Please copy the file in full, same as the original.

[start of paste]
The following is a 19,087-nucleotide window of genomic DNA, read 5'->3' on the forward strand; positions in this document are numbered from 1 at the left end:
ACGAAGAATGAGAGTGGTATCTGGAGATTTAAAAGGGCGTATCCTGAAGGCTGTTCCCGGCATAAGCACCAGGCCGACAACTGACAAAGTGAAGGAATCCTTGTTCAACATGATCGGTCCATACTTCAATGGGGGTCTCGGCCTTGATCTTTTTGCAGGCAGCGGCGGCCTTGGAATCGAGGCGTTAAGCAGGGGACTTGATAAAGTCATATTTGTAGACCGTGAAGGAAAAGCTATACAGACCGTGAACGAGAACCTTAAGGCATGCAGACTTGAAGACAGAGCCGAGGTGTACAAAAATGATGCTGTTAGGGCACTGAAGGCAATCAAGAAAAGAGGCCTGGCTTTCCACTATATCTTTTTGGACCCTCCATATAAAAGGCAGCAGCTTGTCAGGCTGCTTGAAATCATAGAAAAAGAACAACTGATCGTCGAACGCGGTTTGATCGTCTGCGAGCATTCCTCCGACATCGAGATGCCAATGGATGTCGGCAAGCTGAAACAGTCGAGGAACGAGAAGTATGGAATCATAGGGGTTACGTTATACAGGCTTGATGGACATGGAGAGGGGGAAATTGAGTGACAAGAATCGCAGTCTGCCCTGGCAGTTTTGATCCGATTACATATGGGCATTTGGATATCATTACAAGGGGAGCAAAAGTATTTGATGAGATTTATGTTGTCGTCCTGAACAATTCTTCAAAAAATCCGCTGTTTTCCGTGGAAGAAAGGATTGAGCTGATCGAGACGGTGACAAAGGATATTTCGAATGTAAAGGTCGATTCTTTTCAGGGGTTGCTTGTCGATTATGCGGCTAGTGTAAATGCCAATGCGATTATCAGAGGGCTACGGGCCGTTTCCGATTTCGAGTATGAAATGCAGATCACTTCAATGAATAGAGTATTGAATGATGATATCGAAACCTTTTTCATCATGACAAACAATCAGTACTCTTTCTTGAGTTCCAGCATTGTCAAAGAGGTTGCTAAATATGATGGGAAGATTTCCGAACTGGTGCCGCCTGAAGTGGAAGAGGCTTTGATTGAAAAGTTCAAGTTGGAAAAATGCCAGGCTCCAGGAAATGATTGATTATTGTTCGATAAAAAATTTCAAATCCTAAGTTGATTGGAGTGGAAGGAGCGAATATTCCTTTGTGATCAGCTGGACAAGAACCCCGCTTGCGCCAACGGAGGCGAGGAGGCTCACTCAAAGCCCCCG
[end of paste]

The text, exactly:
The following is a 19,087-nucleotide window of genomic DNA, read 5'->3' on the forward strand; positions in this document are numbered from 1 at the left end:
ACGAAGAATGAGAGTGGTATCTGGAGATTTAAAAGGGCGTATCCTGAAGGCTGTTCCCGGCATAAGCACCAGGCCGACAACTGACAAAGTGAAGGAATCCTTGTTCAACATGATCGGTCCATACTTCAATGGGGGTCTCGGCCTTGATCTTTTTGCAGGCAGCGGCGGCCTTGGAATCGAGGCGTTAAGCAGGGGACTTGATAAAGTCATATTTGTAGACCGTGAAGGAAAAGCTATACAGACCGTGAACGAGAACCTTAAGGCATGCAGACTTGAAGACAGAGCCGAGGTGTACAAAAATGATGCTGTTAGGGCACTGAAGGCAATCAAGAAAAGAGGCCTGGCTTTCCACTATATCTTTTTGGACCCTCCATATAAAAGGCAGCAGCTTGTCAGGCTGCTTGAAATCATAGAAAAAGAACAACTGATCGTCGAACGCGGTTTGATCGTCTGCGAGCATTCCTCCGACATCGAGATGCCAATGGATGTCGGCAAGCTGAAACAGTCGAGGAACGAGAAGTATGGAATCATAGGGGTTACGTTATACAGGCTTGATGGACATGGAGAGGGGGAAATTGAGTGACAAGAATCGCAGTCTGCCCTGGCAGTTTTGATCCGATTACATATGGGCATTTGGATATCATTACAAGGGGAGCAAAAGTATTTGATGAGATTTATGTTGTCGTCCTGAACAATTCTTCAAAAAATCCGCTGTTTTCCGTGGAAGAAAGGATTGAGCTGATCGAGACGGTGACAAAGGATATTTCGAATGTAAAGGTCGATTCTTTTCAGGGGTTGCTTGTCGATTATGCGGCTAGTGTAAATGCCAATGCGATTATCAGAGGGCTACGGGCCGTTTCCGATTTCGAGTATGAAATGCAGATCACTTCAATGAATAGAGTATTGAATGATGATATCGAAACCTTTTTCATCATGACAAACAATCAGTACTCTTTCTTGAGTTCCAGCATTGTCAAAGAGGTTGCTAAATATGATGGGAAGATTTCCGAACTGGTGCCGCCTGAAGTGGAAGAGGCTTTGATTGAAAAGTTCAAGTTGGAAAAATGCCAGGCTCCAGGAAATGATTGATTATTGTTCGATAAAAAATTTCAAATCCTAAGTTGATTGGAGTGGAAGGAGCGAATATTCCTTTGTGATCAGCTGGACAAGAACCCCGCTTGCGCCAACGGAGGCGAGGAGGCTCACTCAAAGCCCCCG